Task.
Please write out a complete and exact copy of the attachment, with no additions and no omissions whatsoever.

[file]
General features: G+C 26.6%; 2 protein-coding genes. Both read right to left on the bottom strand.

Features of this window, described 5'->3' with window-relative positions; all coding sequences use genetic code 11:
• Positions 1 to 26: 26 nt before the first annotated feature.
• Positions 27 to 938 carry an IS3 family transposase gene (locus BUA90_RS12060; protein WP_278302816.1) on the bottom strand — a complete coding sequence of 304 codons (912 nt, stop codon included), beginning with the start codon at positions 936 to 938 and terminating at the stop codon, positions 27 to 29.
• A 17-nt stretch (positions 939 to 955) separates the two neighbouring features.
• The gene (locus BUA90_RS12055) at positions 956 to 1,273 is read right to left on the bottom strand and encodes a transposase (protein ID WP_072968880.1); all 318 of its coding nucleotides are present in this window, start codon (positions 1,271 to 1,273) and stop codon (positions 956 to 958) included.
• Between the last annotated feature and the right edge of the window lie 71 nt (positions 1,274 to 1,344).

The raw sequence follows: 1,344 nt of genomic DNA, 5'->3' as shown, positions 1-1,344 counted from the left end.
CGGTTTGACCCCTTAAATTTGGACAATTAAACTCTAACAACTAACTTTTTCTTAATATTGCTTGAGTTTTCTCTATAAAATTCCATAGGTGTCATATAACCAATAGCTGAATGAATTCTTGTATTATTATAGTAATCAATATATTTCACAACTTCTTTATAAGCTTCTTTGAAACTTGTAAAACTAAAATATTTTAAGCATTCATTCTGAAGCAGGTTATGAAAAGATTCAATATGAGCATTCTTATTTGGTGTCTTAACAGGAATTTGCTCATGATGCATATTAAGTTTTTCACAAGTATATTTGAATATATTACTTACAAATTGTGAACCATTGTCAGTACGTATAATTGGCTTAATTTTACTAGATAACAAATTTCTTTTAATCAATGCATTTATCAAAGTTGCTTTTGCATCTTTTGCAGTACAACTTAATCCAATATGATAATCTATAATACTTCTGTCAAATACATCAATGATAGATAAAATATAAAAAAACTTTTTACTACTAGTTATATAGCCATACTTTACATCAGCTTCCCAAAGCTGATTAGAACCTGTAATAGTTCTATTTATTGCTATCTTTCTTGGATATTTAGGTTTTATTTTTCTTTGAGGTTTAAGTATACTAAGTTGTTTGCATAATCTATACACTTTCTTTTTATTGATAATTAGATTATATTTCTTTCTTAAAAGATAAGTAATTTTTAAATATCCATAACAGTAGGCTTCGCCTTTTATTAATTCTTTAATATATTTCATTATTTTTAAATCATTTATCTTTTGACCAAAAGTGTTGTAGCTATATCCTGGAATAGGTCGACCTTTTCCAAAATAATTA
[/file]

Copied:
General features: G+C 26.6%; 2 protein-coding genes. Both read right to left on the bottom strand.

Features of this window, described 5'->3' with window-relative positions; all coding sequences use genetic code 11:
• Positions 1 to 26: 26 nt before the first annotated feature.
• Positions 27 to 938 carry an IS3 family transposase gene (locus BUA90_RS12060; protein WP_278302816.1) on the bottom strand — a complete coding sequence of 304 codons (912 nt, stop codon included), beginning with the start codon at positions 936 to 938 and terminating at the stop codon, positions 27 to 29.
• A 17-nt stretch (positions 939 to 955) separates the two neighbouring features.
• The gene (locus BUA90_RS12055) at positions 956 to 1,273 is read right to left on the bottom strand and encodes a transposase (protein ID WP_072968880.1); all 318 of its coding nucleotides are present in this window, start codon (positions 1,271 to 1,273) and stop codon (positions 956 to 958) included.
• Between the last annotated feature and the right edge of the window lie 71 nt (positions 1,274 to 1,344).

The raw sequence follows: 1,344 nt of genomic DNA, 5'->3' as shown, positions 1-1,344 counted from the left end.
CGGTTTGACCCCTTAAATTTGGACAATTAAACTCTAACAACTAACTTTTTCTTAATATTGCTTGAGTTTTCTCTATAAAATTCCATAGGTGTCATATAACCAATAGCTGAATGAATTCTTGTATTATTATAGTAATCAATATATTTCACAACTTCTTTATAAGCTTCTTTGAAACTTGTAAAACTAAAATATTTTAAGCATTCATTCTGAAGCAGGTTATGAAAAGATTCAATATGAGCATTCTTATTTGGTGTCTTAACAGGAATTTGCTCATGATGCATATTAAGTTTTTCACAAGTATATTTGAATATATTACTTACAAATTGTGAACCATTGTCAGTACGTATAATTGGCTTAATTTTACTAGATAACAAATTTCTTTTAATCAATGCATTTATCAAAGTTGCTTTTGCATCTTTTGCAGTACAACTTAATCCAATATGATAATCTATAATACTTCTGTCAAATACATCAATGATAGATAAAATATAAAAAAACTTTTTACTACTAGTTATATAGCCATACTTTACATCAGCTTCCCAAAGCTGATTAGAACCTGTAATAGTTCTATTTATTGCTATCTTTCTTGGATATTTAGGTTTTATTTTTCTTTGAGGTTTAAGTATACTAAGTTGTTTGCATAATCTATACACTTTCTTTTTATTGATAATTAGATTATATTTCTTTCTTAAAAGATAAGTAATTTTTAAATATCCATAACAGTAGGCTTCGCCTTTTATTAATTCTTTAATATATTTCATTATTTTTAAATCATTTATCTTTTGACCAAAAGTGTTGTAGCTATATCCTGGAATAGGTCGACCTTTTCCAAAATAATTA